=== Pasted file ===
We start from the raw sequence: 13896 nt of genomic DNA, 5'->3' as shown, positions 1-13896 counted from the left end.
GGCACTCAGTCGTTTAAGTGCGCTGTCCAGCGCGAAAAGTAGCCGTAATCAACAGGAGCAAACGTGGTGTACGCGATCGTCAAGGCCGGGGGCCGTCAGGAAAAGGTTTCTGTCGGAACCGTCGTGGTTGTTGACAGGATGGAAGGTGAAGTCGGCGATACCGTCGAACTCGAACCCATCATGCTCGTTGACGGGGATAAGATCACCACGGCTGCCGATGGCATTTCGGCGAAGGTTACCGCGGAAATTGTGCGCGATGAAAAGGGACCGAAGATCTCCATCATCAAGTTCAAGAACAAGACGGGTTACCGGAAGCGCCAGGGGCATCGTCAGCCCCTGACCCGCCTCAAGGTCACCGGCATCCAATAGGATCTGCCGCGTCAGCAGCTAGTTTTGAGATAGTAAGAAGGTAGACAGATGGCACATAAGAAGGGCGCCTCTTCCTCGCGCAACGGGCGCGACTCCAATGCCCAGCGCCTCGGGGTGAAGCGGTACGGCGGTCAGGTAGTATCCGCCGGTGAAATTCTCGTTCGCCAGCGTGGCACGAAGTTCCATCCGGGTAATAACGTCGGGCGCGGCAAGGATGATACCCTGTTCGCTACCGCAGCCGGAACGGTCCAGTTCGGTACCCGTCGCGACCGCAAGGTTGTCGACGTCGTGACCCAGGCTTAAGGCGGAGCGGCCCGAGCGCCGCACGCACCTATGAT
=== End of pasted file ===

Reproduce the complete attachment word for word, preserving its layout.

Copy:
We start from the raw sequence: 13896 nt of genomic DNA, 5'->3' as shown, positions 1-13896 counted from the left end.
GGCACTCAGTCGTTTAAGTGCGCTGTCCAGCGCGAAAAGTAGCCGTAATCAACAGGAGCAAACGTGGTGTACGCGATCGTCAAGGCCGGGGGCCGTCAGGAAAAGGTTTCTGTCGGAACCGTCGTGGTTGTTGACAGGATGGAAGGTGAAGTCGGCGATACCGTCGAACTCGAACCCATCATGCTCGTTGACGGGGATAAGATCACCACGGCTGCCGATGGCATTTCGGCGAAGGTTACCGCGGAAATTGTGCGCGATGAAAAGGGACCGAAGATCTCCATCATCAAGTTCAAGAACAAGACGGGTTACCGGAAGCGCCAGGGGCATCGTCAGCCCCTGACCCGCCTCAAGGTCACCGGCATCCAATAGGATCTGCCGCGTCAGCAGCTAGTTTTGAGATAGTAAGAAGGTAGACAGATGGCACATAAGAAGGGCGCCTCTTCCTCGCGCAACGGGCGCGACTCCAATGCCCAGCGCCTCGGGGTGAAGCGGTACGGCGGTCAGGTAGTATCCGCCGGTGAAATTCTCGTTCGCCAGCGTGGCACGAAGTTCCATCCGGGTAATAACGTCGGGCGCGGCAAGGATGATACCCTGTTCGCTACCGCAGCCGGAACGGTCCAGTTCGGTACCCGTCGCGACCGCAAGGTTGTCGACGTCGTGACCCAGGCTTAAGGCGGAGCGGCCCGAGCGCCGCACGCACCTATGAT